The Muslim Brotherhood, an intrusive state bureaucracy, and a dangerously deflated economy all endanger the country's newly-open media environment.
As the Arab uprisings continue, war and state repression aren't the only threats to free expression. Egypt in the last week saw two other factors impinging on the independent media: bad finances and malignant bureaucracy. They pose a potent threat that could drastically worsen the dimming prospects for a transition away from authoritarianism.
The traditional print media's business model has suffered all over the world, and Arab countries undergoing political transitions are not immune. Throw into the mix the fact that bloated state agencies control many of the major publishing conglomerates and television networks, and you have a gargantuan set of problems above and beyond efforts by the government to punish dissent and restrict speech (read my recent Internationalist column in The Boston Globe for more about Egyptian President Mohamed Morsi's exertions on that front).
This week, the dismal economics of the print media nearly forced the closure of the Egypt Independent, one of the best sources of critical and feature reportage about Egypt. The editors were told this week that their paper, formerly known as Al Masry Al Youm English, would be closed because it loses too much money. They persuaded management to give them a stay of execution while they made their publication financially viable, but it seems only a matter of time before they face the prospect of closure again. (Another English-language paper, The Daily News Egypt, folded in 2012 although investors have since brought it back.)
Meanwhile, the dismal values of the Muslim Brotherhood's media commissioners have driven out the editor of Al Ahram Online, an odd bright spot of breaking news and dissenting journalism that thrived, in English, within the otherwise moribund state publishing conglomerate. Ahram Online's editor Hani Shukrallah is a secular leftist with Christian origins. He was forced into early retirement by the new Ahram supervisors put in place by the Muslim Brotherhood. Shukrallah believes it's a purely political decision, and spoke out only after his salary was cut and his chosen successor passed over. "The object of course is humiliation," he wrote in a Facebook note. "Fools! I have something immeasurably more precious: my dignity and self-respect. What do you have?" So far, his successor hasn't been named and his staff continues its impressive work. A Muslim Brotherhood loyalist has already been put in charge of Ahram's daily Arabic edition, and prospects don't look good for the independent editorial line of Ahram Online in English.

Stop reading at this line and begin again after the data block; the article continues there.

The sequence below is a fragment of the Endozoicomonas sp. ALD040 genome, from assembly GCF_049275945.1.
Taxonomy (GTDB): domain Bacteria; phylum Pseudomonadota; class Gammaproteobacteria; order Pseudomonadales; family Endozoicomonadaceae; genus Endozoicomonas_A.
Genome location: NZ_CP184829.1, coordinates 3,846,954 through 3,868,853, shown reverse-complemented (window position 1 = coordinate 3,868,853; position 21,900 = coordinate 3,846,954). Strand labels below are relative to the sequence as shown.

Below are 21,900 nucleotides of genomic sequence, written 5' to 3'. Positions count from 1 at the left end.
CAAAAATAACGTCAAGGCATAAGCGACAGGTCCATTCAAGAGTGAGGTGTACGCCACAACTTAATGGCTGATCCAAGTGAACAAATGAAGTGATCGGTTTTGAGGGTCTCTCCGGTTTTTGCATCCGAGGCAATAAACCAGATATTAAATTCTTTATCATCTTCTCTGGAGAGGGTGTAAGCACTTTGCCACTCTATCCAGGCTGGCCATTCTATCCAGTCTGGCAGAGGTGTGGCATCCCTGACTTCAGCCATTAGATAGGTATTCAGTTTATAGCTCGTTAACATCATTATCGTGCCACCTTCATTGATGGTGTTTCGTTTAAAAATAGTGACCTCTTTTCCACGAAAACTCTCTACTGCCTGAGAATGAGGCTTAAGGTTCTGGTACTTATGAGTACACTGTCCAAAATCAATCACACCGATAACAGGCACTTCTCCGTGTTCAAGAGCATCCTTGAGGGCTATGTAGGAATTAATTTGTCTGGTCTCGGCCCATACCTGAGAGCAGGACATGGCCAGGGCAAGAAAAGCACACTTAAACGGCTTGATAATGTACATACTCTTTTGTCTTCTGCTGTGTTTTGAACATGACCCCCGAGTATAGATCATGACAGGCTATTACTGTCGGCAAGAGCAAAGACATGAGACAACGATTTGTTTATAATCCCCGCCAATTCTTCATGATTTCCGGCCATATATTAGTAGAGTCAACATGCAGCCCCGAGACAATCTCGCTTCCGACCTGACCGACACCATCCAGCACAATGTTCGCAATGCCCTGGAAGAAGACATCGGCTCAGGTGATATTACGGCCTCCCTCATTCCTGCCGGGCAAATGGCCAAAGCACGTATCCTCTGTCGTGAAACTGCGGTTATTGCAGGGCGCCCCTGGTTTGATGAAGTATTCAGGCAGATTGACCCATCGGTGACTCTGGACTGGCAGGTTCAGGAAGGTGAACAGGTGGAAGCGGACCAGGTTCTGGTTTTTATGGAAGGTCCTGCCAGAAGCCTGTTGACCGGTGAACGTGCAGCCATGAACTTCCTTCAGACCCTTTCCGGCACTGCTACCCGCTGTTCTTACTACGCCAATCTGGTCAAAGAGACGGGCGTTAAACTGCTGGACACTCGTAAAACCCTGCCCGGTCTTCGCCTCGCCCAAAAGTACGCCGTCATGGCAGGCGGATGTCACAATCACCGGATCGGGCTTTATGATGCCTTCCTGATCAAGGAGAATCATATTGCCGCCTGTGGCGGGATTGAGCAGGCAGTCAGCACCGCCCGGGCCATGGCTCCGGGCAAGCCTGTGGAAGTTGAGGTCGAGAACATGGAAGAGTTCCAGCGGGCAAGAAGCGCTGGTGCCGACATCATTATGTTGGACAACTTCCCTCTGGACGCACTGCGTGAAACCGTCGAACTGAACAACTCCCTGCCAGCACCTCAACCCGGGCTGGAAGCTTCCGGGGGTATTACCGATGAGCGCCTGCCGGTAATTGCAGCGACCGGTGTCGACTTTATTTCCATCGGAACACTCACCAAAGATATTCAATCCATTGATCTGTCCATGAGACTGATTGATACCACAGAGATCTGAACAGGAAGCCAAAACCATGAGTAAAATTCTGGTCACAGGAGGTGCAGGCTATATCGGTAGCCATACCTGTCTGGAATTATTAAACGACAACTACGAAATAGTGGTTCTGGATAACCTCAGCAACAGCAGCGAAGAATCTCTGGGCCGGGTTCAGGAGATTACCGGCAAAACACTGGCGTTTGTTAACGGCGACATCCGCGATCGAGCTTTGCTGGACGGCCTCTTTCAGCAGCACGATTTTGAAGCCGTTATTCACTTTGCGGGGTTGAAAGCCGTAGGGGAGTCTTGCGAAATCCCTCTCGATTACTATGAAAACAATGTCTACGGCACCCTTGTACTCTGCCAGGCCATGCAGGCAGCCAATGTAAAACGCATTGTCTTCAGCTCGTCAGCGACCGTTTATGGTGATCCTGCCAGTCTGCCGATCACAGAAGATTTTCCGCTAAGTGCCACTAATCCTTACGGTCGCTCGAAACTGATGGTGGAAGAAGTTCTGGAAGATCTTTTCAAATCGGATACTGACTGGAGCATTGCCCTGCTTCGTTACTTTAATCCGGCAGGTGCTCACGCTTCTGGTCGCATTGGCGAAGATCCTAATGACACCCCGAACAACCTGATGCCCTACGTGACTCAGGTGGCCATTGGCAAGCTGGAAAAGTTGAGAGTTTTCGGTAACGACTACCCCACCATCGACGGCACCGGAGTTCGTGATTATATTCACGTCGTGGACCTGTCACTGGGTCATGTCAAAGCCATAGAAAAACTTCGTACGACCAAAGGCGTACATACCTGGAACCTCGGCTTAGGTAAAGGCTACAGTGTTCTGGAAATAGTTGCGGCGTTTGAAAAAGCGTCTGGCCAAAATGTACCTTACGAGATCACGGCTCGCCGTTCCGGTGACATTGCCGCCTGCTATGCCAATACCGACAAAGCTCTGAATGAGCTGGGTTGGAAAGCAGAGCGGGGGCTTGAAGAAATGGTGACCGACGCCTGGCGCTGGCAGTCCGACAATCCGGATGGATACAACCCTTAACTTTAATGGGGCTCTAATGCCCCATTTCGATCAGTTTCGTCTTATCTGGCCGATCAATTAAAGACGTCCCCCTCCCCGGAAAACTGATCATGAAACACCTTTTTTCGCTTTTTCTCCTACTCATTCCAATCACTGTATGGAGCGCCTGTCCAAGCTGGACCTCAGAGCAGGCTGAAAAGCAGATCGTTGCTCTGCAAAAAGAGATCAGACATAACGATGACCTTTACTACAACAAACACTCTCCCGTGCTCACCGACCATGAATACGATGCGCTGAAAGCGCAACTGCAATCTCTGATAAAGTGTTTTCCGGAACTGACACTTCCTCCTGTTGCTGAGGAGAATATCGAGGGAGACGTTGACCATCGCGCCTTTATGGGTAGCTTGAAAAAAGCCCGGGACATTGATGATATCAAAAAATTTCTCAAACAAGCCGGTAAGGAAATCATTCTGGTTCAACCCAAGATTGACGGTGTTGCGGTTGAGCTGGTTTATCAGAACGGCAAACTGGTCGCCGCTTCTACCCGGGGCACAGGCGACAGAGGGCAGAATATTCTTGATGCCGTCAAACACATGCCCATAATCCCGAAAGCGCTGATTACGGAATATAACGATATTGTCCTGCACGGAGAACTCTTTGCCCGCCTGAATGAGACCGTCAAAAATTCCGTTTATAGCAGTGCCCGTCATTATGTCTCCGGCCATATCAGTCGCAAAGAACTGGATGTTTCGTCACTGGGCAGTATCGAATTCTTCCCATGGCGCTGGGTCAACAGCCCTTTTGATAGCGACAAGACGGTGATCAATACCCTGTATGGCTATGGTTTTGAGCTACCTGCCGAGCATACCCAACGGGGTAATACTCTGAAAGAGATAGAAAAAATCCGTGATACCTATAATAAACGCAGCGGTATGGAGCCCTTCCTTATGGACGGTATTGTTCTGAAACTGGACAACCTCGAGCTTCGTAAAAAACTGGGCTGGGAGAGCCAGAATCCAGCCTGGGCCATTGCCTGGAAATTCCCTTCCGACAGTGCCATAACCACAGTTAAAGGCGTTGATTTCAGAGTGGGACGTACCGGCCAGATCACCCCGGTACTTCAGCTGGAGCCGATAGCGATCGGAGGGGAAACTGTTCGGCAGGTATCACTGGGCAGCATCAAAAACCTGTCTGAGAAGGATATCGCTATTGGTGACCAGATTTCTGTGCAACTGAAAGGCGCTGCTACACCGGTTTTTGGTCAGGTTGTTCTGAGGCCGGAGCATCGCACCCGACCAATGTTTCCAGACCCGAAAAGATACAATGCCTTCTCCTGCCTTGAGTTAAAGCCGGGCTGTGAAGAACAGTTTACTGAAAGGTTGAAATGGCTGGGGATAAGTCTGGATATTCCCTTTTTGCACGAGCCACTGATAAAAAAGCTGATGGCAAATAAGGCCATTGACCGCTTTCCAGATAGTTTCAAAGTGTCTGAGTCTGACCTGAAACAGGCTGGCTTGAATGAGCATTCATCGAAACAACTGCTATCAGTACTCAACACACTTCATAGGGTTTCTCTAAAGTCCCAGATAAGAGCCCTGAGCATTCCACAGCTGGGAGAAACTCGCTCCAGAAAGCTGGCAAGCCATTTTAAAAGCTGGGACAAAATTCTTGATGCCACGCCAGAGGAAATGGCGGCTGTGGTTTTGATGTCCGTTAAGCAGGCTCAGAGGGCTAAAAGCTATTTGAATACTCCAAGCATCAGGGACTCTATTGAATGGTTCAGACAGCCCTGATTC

The English-language local press served an important function before the uprisings that broke out two years ago. Its reporters had more leeway than the Arabic press, and pushed boundaries in their reporting on torture, corruption and incompetent governance. They have extended that role in the two years since Mubarak fell. Egypt Independent and Ahram Online are read by people all over the world, and by activists in Egypt as well. They shape opinions in the international policy community, and have been invaluable forums for Egyptians in Egypt and the diaspora.
Ahram Online might revert to regime control, but that's not irreversible. It could be a temporary setback in a multi-year transition. If Egypt Independent closes, many of its talented journalists will have to seek employment elsewhere or leave journalism - but the publication could be resuscitated by an angel investor. This has all happened before, and unlike in Mubarak's Egypt, there's now a boisterous Arabic-language media that's pushing the limits of oppressive state regulation. While there's considerable pressure from the state, there's also more limit-testing and more free speech than ever before.
Even before the financial woes that struck her paper, Egypt Independent editor-in-chief Lina Attalah was worried about the unprecedented amount of attention the new Muslim Brotherhood regime was paying to the English language press. "They're concerned about their image abroad, and they do not yet own the state," she told me. "So they feel they have to resort to other methods of control."
Elsewhere in the region things there was grim news for free speech over the last week. Officials in Iraqi Kurdistan detained without warrant people who wrote critically about the government. An Australian outlet broke the news of a secret prisoner who died in Israeli custody in 2010, forcing the ridiculous spectacle of Israeli journalists, still facing prosecution if they talked about the gag order on the case, speculating about the case in the subjunctive. And in what passed for a bright spot Kuwaiti courts acquitted five online activists who had been charged with "offending the emir."
All critics of the newly-elected Muslim Brotherhood government in Egypt face a concerted campaign by the presidency to shut them up. For journalists, there are two extra dangers: a bureaucracy with tentacles through much of the publishing and broadcasting industry, and a dangerously deflated economy that is bankrupting all kinds of businesses, including the media. It's a potentially lethal triple threat, and it couldn't come at worse time. There are plenty of scurrilous journalists-for-hire making up slanderous and polarizing stories, but the dedicated and courageous Egyptian press corps - not least including the staffs of Egypt Independent and Ahram Online - have provided inspiration and, crucially, information. Let's hope they're able to continue doing their jobs.
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